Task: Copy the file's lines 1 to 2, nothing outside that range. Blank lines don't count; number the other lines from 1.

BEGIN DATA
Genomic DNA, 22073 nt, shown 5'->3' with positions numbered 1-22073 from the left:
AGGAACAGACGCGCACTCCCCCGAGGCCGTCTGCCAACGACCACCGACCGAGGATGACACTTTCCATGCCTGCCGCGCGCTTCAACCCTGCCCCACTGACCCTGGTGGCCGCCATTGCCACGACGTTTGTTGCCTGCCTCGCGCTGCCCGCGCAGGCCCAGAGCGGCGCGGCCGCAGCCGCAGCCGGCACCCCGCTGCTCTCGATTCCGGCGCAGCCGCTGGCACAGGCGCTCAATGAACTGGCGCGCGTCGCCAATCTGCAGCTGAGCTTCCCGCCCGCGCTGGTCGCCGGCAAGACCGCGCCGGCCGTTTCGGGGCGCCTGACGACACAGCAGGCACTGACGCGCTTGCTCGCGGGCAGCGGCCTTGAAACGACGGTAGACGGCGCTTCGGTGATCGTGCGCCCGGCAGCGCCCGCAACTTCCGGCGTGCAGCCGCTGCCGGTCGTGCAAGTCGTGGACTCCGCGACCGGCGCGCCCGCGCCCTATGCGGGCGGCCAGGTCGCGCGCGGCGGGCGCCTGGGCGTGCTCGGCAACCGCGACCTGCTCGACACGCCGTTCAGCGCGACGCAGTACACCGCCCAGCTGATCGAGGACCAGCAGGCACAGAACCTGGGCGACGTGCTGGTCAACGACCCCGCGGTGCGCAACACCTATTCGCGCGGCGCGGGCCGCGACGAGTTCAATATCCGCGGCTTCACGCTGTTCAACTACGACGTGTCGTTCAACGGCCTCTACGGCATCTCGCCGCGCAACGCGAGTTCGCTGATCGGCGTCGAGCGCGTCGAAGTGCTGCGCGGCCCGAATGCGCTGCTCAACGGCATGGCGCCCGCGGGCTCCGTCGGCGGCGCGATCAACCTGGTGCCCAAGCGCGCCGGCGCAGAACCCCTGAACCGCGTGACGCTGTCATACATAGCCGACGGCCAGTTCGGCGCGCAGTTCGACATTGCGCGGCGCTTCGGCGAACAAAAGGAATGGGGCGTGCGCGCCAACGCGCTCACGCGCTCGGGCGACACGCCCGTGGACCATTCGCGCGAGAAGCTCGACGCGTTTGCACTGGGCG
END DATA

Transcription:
Genomic DNA, 22073 nt, shown 5'->3' with positions numbered 1-22073 from the left:
AGGAACAGACGCGCACTCCCCCGAGGCCGTCTGCCAACGACCACCGACCGAGGATGACACTTTCCATGCCTGCCGCGCGCTTCAACCCTGCCCCACTGACCCTGGTGGCCGCCATTGCCACGACGTTTGTTGCCTGCCTCGCGCTGCCCGCGCAGGCCCAGAGCGGCGCGGCCGCAGCCGCAGCCGGCACCCCGCTGCTCTCGATTCCGGCGCAGCCGCTGGCACAGGCGCTCAATGAACTGGCGCGCGTCGCCAATCTGCAGCTGAGCTTCCCGCCCGCGCTGGTCGCCGGCAAGACCGCGCCGGCCGTTTCGGGGCGCCTGACGACACAGCAGGCACTGACGCGCTTGCTCGCGGGCAGCGGCCTTGAAACGACGGTAGACGGCGCTTCGGTGATCGTGCGCCCGGCAGCGCCCGCAACTTCCGGCGTGCAGCCGCTGCCGGTCGTGCAAGTCGTGGACTCCGCGACCGGCGCGCCCGCGCCCTATGCGGGCGGCCAGGTCGCGCGCGGCGGGCGCCTGGGCGTGCTCGGCAACCGCGACCTGCTCGACACGCCGTTCAGCGCGACGCAGTACACCGCCCAGCTGATCGAGGACCAGCAGGCACAGAACCTGGGCGACGTGCTGGTCAACGACCCCGCGGTGCGCAACACCTATTCGCGCGGCGCGGGCCGCGACGAGTTCAATATCCGCGGCTTCACGCTGTTCAACTACGACGTGTCGTTCAACGGCCTCTACGGCATCTCGCCGCGCAACGCGAGTTCGCTGATCGGCGTCGAGCGCGTCGAAGTGCTGCGCGGCCCGAATGCGCTGCTCAACGGCATGGCGCCCGCGGGCTCCGTCGGCGGCGCGATCAACCTGGTGCCCAAGCGCGCCGGCGCAGAACCCCTGAACCGCGTGACGCTGTCATACATAGCCGACGGCCAGTTCGGCGCGCAGTTCGACATTGCGCGGCGCTTCGGCGAACAAAAGGAATGGGGCGTGCGCGCCAACGCGCTCACGCGCTCGGGCGACACGCCCGTGGACCATTCGCGCGAGAAGCTCGACGCGTTTGCACTGGGCG